On the authorities of Times Newspaper Zambia Limited v Kapwepwe (2) and Attorney-General v Mwiinde (3). We awarded K400,000.00 which included the aggravating element (exemplary damages) in the final award of compensatory damages. Indeed we take the point that in awarding compensatory damages it is desirable that the court should first consider what sum to award as compensatory taking into account any aggravating conduct of the defendant (i.e any conduct in contumelious disregard of the plaintiffs rights) and only then turn to consider whether this proposed award is sufficient to punish and deter the defendant and if not award some larger sum. This means that two sums may be awarded under the two different heads as was the case in the Kapwepwe case. However the court may as well consider that the exemplary element has been taken care of in considering the aggravating conduct and end up awarding one sum as compensatory damages. In making the award in Harrison case, we were not oblivious of the principle in the case of Times Newspapers (Z) Ltd v Chisulo (4) where this court said:
An appellant court will not interfere with an assessment of damages unless the lower court had misapprehended the facts or misapplied the law or where the damages are so high or so low as to be an entirely erroneous estimate of the damages to which the plaintiff is properly entitled.
Our holding in the Harrison case was that:
Where the tortious circumstances are more serious, then the awards must reflect this, as well as the impact of inflation in order to arrive at a fair and reasonable amount.
The foregoing authorities were drawn to the attention of the Deputy Registrar. In this court Mr. Kasotes first contention is that the Deputy Registrar made an erroneous estimate of the damages to which the plaintiff was entitled because she was in remand for eight days, not harassed nor assaulted but merely remanded. We are satisfied that in putting up this argument, Mr. Kasote was doing his best. But we do not share his views of the facts of this case. As already alluded to, it is not only the number of days that counts in assessing damages in cases of false imprisonment. All the facts must be considered. In the Harrison case (1) the appellant was a suspected prohibited immigrant. In the present case the plaintiff was not suspected of any criminal offence. Her offence if it was, was that she was a mother of a son whom the police merely suspected to have committed an offence. She was handcuffed and detained in filthy police cells. She was released after three days and ordered to look for her son. She took leave and an advance from her employers to go and look for her son who was living independent from her. She went to Serenje, Lusaka and finally Ndola rural in search of her son. On being unsuccessful she was again detained first at the same dirty police cells then at remand prison. All this for no offence at all. All these things were done to her by no other but a fellow woman but wearing police uniform. All trappings of gender issues became irrelevant. Mr. Kasote wants us to accept that she was merely remanded. We reject this suggestion. In our view, this is the worst case of false imprisonment and unlawful detention involving a woman plaintiff by a woman constable who should have been more humane. This was not the case. Indeed, the plaintiff was not duty bound to look for her son at whatever cost. It was the duty of the police. Perhaps it is now appropriate to take the opportunity of this case to affirm what the High Court stated in Re Siuluta and Three Others (5) that the police can only arrest for offences under the law. In this connection suspects are held to help with investigations as allowed by law. They have no power to arrest persons for the purposes of making inquiries. In Zambia there is no law to detain anyone as hostage or ransom to force a suspect to come to a police station. Regrettably this is what the woman constable did in this case. The second argument by Mr. Kasote was that the figure of K15 million should have been split to show the amount awarded for false imprisonment and the amount awarded as exemplary damages. The basis of this argument was that an award of a lump sum denies a defendant the chance to know which of the two awards was excessive. This argument is attractive in criminal law. But in civil matters the law was on the side of the Deputy Registrar [See Harrisons case (1)]. Mr. Kasote put up a very spirited fight. But this was a bad case. This court cannot accept the suggestion that in a case of this nature exemplary damages serve no purpose because the woman constable who committed the wrong would not feel it. If this is the truth of Government institutions, there is a very serious omission in the whole system. As far as this court is concerned, the 1st defendant is a servant of the State. What they do to her for causing such heavy loss to government coffers is their own business. But we regret that the money will come from the tax payer. The Deputy Registrar was on firm ground with the award.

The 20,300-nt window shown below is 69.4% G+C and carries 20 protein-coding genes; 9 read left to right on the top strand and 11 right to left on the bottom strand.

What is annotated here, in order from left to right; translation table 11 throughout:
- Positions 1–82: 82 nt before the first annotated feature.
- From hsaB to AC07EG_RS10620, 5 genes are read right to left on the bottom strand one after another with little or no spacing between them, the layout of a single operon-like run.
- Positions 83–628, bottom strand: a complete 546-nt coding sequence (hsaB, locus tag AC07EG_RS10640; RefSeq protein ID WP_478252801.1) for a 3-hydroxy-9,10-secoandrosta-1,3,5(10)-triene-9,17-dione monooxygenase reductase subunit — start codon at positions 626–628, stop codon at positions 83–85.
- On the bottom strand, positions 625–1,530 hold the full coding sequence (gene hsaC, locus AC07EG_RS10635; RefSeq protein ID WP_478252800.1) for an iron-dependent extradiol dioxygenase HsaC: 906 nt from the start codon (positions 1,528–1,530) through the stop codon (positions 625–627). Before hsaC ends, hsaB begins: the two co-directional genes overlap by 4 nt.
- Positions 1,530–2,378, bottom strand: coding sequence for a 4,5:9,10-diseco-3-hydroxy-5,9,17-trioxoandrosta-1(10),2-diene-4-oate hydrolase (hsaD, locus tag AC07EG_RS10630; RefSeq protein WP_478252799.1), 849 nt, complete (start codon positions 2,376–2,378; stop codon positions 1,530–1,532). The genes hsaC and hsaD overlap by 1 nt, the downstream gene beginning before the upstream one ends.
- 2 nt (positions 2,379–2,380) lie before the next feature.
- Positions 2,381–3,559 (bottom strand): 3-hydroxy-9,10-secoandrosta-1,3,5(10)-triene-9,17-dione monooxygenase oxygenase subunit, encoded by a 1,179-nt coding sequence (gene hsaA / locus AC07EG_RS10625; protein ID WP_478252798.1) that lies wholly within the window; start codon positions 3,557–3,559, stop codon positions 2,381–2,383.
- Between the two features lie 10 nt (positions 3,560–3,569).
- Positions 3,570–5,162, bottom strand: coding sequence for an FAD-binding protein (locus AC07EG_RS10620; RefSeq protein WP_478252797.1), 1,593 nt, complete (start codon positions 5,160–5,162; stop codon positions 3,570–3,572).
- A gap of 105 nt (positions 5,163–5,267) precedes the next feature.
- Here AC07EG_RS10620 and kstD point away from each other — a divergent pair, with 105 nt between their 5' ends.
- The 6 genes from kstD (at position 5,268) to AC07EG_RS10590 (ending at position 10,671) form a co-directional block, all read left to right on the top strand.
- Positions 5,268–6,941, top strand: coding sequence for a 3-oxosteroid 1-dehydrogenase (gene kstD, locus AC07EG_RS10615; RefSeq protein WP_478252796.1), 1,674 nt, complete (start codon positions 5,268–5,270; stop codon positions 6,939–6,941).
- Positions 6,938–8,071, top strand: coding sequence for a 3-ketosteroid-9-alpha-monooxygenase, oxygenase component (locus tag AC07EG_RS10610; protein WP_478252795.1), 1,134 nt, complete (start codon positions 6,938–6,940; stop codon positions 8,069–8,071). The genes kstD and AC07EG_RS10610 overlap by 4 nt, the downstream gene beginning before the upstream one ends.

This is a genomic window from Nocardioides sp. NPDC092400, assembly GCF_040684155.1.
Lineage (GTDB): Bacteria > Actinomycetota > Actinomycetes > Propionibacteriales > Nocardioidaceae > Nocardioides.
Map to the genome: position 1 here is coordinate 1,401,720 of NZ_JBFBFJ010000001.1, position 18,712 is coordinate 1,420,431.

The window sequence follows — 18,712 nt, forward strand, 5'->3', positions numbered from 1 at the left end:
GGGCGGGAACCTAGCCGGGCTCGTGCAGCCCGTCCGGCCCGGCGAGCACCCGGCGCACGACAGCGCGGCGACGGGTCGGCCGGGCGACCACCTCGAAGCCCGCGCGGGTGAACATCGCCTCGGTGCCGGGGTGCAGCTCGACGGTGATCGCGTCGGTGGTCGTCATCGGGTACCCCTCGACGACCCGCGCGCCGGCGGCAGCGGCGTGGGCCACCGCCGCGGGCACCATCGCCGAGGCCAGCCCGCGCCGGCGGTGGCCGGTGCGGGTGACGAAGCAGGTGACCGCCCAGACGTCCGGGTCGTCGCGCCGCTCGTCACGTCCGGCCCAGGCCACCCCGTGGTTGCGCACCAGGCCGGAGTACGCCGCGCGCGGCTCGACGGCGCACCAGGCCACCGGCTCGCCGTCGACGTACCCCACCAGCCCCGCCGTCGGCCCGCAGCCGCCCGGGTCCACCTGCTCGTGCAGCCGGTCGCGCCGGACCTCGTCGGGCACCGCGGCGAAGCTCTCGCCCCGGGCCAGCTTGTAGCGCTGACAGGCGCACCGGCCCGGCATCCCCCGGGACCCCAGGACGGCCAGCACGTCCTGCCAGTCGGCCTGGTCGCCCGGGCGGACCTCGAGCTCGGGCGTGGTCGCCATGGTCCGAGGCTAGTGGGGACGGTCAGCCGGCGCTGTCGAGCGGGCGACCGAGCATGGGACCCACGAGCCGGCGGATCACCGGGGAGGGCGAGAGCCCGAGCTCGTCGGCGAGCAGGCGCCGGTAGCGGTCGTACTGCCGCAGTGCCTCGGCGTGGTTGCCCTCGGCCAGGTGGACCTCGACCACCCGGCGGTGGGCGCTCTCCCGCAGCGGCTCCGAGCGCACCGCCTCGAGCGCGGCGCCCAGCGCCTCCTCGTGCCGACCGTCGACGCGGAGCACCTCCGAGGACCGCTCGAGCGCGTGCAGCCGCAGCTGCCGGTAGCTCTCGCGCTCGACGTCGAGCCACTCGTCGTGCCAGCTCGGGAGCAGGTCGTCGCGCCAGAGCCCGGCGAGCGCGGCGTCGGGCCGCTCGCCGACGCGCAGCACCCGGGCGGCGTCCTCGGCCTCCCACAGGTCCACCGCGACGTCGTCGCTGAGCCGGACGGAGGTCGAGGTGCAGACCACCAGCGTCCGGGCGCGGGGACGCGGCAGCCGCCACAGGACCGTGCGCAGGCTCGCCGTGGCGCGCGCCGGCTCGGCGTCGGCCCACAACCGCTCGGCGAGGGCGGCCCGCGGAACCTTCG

On the facts, this is the worst case of contumelious disregard of a woman plaintiffs rights. On all the grounds this appeal must fail. It is, therefore, dismissed with costs to be taxed in default of agreement.